Jacqui Lambie's teary admission after jumping castle tragedy

·3-min read

The gut-wrenching thought of unopened presents under a Christmas tree has brought Senator Jacqui Lambie to tears on live television as she discussed Tasmania's horrific jumping castle tragedy.

Ms Lambie, who grew up in Devonport, broke down while admitting she was “scared to get on the phone” following the freak accident which killed five students and injured four others on the final day of the school term.

“I don't know whose children they are. I don't know whose grandchildren they are,” she told Nine’s Today program on Friday morning.

“I know it's going to be somebody that we know."

Tasmanian Senator Jacqui Lambie on Nine's Today program speaking about the tragic jumping castle accident. Source: Today
Senator Jacqui Lambie, who grew up in the Devonport community, has broken down on live TV while speaking about the jumping castle tragedy. Source: Today

The heartbroken politician said she was still in shock, describing the tragedy as the “most awful thing, just before Christmas”.

“We still don't know how the other four children are going that are still in hospital. Is there going to be more? It is just, just horrific. A week before Christmas time,” she said.

"You think of those kids having those Christmas presents under the tree. It's just bloody awful."

The devastated politician also had a heavy heart for the emergency service personnel involved in the Hillcrest Primary School incident.

“Those police officers, you will probably find they are born and bred from there as well or from the local area,” she said.

Floral tributes left by the Devonport community for the families of the jumping castle tragedy victims. Source: Today
Five students died after falling from a jumping castle that was blown into the air by a gust of wind at Hillcrest Primary School in Devonport on Thursday morning. Source: Today
Devonport Mayor Mayor Annette Rockcliff in an emotional interview on The Project. Source: The Project
Devonport Mayor Annette Rockliff said the tragedy has rocked the close-knit community. Source: The Project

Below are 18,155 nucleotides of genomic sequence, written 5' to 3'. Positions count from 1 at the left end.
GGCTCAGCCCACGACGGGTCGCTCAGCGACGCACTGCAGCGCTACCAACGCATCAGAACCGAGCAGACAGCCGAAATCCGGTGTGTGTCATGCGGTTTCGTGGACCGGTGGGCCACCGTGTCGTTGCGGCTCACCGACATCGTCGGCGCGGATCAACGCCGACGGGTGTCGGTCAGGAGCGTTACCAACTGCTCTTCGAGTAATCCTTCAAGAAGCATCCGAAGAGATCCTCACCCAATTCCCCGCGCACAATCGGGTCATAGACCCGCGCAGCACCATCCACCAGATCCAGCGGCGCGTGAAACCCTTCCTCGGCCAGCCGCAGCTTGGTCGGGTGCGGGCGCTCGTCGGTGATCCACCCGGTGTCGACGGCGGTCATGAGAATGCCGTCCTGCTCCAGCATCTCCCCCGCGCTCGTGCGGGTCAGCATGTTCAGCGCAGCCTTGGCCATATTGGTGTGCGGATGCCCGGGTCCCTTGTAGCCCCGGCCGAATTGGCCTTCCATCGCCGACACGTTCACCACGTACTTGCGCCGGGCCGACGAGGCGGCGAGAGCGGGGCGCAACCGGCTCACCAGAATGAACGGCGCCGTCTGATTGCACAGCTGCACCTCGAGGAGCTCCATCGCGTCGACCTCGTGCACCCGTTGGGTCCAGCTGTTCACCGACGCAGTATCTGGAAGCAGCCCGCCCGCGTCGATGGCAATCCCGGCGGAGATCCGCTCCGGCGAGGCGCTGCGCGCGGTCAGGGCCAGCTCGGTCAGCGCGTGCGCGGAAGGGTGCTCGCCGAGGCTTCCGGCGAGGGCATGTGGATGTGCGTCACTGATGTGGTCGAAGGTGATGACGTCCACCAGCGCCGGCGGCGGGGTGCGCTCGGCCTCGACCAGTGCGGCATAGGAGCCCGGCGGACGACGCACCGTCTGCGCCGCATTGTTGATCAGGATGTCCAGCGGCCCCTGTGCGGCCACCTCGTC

Mayor makes teary reveal

In a separate interview on Network Ten's The Project, Devonport mayor Annette Rockliff said the entire town was struggling to come to terms with the disaster.

“We’re trying to take care of each other but I think we’re still struggling to get our head around it,” Cr Rockcliff told The Project on Network Ten.

She revealed she had only met the students last week during a visit to the school.

“I did meet all of those children last week, I was in their classroom for an hour or so, so it’s tough to think about that,” she said, looking visibly upset.

Addison Stewart (left) and her classmate Zane (right) are among five students who died after falling from a jumping castle at Hillcrest primary school on Thursday morning. Source: GoFundMe
Addison Stewart (left) and her classmate Zane (right) are among five students who died in the freak accident. Source: GoFundMe

Two victims named as investigations continue

Two of the young victims were named overnight in fundraising pages set up to help their grieving families.

Addison Stewart and her classmate, Zane, were among five students who died after falling from a jumping castle that was blown into the air by a gust of wind on Thursday morning.

Three of their fellow classmates are still fighting for life in hospital and a fourth remains in a serious condition.

They were celebrating the end of the school year.

A vigil has been set up at a nearby church, with toys and flowers being laid outside the school.

An investigation into the incident is continuing, but police said it would take “quite some time”.

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